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Concerts by the distinguished Borromeo String Quartetin Saint Stephen's Episcopal Church are always a treat and have the air of homecoming. This is because of first violinist Nicholas Kitchen's family's long association with the church's ambitious musical and spiritual life. Instead of their usual straight chamber music concert, the quartet was featured both as guest artists for two works and as accompanists for the Chamber Choir at Saint Stephen's.
Many of the keyboard works of J. S. Bach (1685-1750) have always attracted musicians to transcribe them for other instruments or ensembles. The Borromeo Quartet's concert opened with a transcription by Kitchen of the Fugue in C-sharp minor, S. 849 from The Well Tempered Clavier, Book I. Each musician produced a beautifully clear, focused tone as the quartet wove every twist and turn of the musical strands.
Franz Joseph Haydn is often called the father of the string quartet. Some quip that Luigi Boccherini was its mother! The quartets of Wolfgang Mozart are arguably the climax of the string quartet in the Classical Period. Building upon the advances of his predecessors, the Late String Quartets of Ludwig Beethoven are the apex of the Romantic nineteenth century. The Borromeo Quartet played the challenging String Quartet in C-sharp minor, Op. 131. According to Guide to Chamber Music by Melvin Berger, Beethoven's favorite string quartet was Op. 131 and many musicians "consider it the greatest string quartet ever written." Its seven movements are played without any break and great ensembles are judged by their ability to play it seamlessly while balancing the individual episodes within an over-arching conception.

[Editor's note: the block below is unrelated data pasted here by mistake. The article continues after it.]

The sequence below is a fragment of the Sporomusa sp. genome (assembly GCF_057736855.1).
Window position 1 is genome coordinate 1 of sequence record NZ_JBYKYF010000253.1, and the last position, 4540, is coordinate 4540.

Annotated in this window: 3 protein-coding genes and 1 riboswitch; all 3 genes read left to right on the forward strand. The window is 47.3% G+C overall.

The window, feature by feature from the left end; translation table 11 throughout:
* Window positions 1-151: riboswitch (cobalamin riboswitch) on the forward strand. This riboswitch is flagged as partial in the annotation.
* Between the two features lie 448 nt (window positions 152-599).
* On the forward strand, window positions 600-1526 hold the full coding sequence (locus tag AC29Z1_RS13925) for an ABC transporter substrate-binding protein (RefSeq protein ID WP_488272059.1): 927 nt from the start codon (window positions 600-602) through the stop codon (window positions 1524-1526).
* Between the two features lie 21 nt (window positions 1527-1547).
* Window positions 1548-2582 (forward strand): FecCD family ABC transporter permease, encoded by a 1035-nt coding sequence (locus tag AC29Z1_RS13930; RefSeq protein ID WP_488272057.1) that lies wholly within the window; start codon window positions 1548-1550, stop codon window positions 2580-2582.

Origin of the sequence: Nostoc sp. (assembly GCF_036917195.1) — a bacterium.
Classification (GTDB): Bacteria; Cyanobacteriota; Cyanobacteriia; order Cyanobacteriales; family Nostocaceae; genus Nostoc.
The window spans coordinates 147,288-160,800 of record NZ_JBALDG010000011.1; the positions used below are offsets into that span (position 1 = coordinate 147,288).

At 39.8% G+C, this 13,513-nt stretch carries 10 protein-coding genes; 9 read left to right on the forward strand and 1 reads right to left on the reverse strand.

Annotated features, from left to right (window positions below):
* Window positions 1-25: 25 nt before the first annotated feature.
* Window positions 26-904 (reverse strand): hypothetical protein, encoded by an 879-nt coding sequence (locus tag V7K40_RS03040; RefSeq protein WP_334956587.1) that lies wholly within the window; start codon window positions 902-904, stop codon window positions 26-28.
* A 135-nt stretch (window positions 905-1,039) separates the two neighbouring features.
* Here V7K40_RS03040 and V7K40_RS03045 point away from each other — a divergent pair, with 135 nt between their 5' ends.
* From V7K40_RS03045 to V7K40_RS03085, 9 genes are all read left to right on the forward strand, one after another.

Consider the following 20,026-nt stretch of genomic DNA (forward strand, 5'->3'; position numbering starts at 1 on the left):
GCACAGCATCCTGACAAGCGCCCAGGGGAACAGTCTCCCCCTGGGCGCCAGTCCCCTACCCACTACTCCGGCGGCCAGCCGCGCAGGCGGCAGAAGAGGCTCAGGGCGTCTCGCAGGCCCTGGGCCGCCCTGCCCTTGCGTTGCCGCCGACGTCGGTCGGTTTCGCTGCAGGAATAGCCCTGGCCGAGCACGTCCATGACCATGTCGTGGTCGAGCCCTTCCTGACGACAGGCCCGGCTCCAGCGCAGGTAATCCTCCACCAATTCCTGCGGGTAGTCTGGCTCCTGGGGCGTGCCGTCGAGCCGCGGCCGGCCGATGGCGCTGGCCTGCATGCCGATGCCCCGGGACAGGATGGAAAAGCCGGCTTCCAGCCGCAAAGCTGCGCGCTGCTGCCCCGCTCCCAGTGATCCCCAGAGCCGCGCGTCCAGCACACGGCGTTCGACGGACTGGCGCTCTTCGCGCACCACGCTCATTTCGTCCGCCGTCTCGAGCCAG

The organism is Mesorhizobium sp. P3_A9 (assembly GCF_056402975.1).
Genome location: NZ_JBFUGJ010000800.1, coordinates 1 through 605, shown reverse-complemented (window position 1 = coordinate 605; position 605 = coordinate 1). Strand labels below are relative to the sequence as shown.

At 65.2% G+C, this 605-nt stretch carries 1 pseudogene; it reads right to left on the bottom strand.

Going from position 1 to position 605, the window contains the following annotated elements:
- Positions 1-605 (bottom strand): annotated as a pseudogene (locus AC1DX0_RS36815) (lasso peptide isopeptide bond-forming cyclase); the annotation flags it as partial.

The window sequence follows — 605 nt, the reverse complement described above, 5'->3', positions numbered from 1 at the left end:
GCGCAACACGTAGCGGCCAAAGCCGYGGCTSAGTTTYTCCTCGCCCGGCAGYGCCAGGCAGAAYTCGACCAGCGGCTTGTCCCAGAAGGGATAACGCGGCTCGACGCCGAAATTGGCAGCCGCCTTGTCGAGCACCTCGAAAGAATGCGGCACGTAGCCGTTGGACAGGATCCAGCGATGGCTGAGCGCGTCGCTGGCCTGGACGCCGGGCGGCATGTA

The Borromeo musicians met every benchmark in their interpretation. Their dynamics and timbre were gorgeous and their intonation was crisp and clear. Kitchen's hushed violin at the transition between the slow adagio opening movement and the magical, faster tempo of the succeeding allegro was breathtaking. Mai Motobuchi's full, rich viola sound was welcome throughout the complicated and constantly changing tempos of the andante. Everyone seemed to have a ball with the helter-skelter pizzicatos of the presto. Yeesun Kim's sumptuous cello sound was a solid anchor in this movement and the rich palette of her plucked string sound was amazing. The full forte sound of the ensemble in the short adagio which followed was perfectly balanced while their performance of the concluding allegro was rhythmically exciting.
The Chamber Choir at Saint Stephen's, directed by Benjamin Hutchens, II, was featured in three selections after intermission. The choir sang "Lo, How A Rose E'er Blooming" by Hugo Distler (1908-1942) a cappella. The women were arranged on the left of the stage while the men were on the right. An unusual feature of this work was the separate but overlapping of the stanzas. The women sang the first half of each stanza and the men began the second half before the women finished their portion. Balance between the voices was very good and the English text was readily followed because of the clear diction and tight ensemble.
Four unidentified soloists, drawn from the choir, were joined by the Borromeo String Quartet for a performance of "Elegisher Gesang," Op. 118 by Beethoven. The vocalists acquitted themselves well and their diction was excellent. The program gave both the German and English texts but the literal translation of the text seems to be enigmatic.
The full chamber choir and string quartet joined for a Christmas sampler: "All We Like Sheep" and "Amen" from Handel's Messiah. Rhythms were well sprung and every word was crystal clear. A full performance of the oratorio with a larger chamber orchestra and soloists in the transparent and warm acoustics of the church would be welcome.